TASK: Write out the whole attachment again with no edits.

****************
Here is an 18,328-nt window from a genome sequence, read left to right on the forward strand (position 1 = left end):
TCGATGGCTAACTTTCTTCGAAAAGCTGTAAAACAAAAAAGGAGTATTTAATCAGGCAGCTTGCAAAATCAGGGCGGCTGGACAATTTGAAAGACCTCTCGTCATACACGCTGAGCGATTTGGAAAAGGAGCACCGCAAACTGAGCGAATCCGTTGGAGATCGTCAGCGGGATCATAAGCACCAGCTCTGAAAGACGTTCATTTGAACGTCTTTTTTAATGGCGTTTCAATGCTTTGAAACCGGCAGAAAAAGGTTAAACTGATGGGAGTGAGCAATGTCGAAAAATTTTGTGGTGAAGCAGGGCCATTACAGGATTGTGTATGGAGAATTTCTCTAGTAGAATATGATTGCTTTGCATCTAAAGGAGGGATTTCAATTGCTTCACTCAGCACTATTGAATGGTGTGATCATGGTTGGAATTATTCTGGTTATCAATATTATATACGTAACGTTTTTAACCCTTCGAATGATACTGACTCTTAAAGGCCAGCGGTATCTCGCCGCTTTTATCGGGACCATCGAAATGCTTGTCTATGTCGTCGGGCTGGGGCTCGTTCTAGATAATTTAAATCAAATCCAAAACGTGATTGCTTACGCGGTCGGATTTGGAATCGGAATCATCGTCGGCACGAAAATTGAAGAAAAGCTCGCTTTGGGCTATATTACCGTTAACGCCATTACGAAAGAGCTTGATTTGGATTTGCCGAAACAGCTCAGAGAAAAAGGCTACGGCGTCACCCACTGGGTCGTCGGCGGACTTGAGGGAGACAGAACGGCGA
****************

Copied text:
Here is an 18,328-nt window from a genome sequence, read left to right on the forward strand (position 1 = left end):
TCGATGGCTAACTTTCTTCGAAAAGCTGTAAAACAAAAAAGGAGTATTTAATCAGGCAGCTTGCAAAATCAGGGCGGCTGGACAATTTGAAAGACCTCTCGTCATACACGCTGAGCGATTTGGAAAAGGAGCACCGCAAACTGAGCGAATCCGTTGGAGATCGTCAGCGGGATCATAAGCACCAGCTCTGAAAGACGTTCATTTGAACGTCTTTTTTAATGGCGTTTCAATGCTTTGAAACCGGCAGAAAAAGGTTAAACTGATGGGAGTGAGCAATGTCGAAAAATTTTGTGGTGAAGCAGGGCCATTACAGGATTGTGTATGGAGAATTTCTCTAGTAGAATATGATTGCTTTGCATCTAAAGGAGGGATTTCAATTGCTTCACTCAGCACTATTGAATGGTGTGATCATGGTTGGAATTATTCTGGTTATCAATATTATATACGTAACGTTTTTAACCCTTCGAATGATACTGACTCTTAAAGGCCAGCGGTATCTCGCCGCTTTTATCGGGACCATCGAAATGCTTGTCTATGTCGTCGGGCTGGGGCTCGTTCTAGATAATTTAAATCAAATCCAAAACGTGATTGCTTACGCGGTCGGATTTGGAATCGGAATCATCGTCGGCACGAAAATTGAAGAAAAGCTCGCTTTGGGCTATATTACCGTTAACGCCATTACGAAAGAGCTTGATTTGGATTTGCCGAAACAGCTCAGAGAAAAAGGCTACGGCGTCACCCACTGGGTCGTCGGCGGACTTGAGGGAGACAGAACGGCGA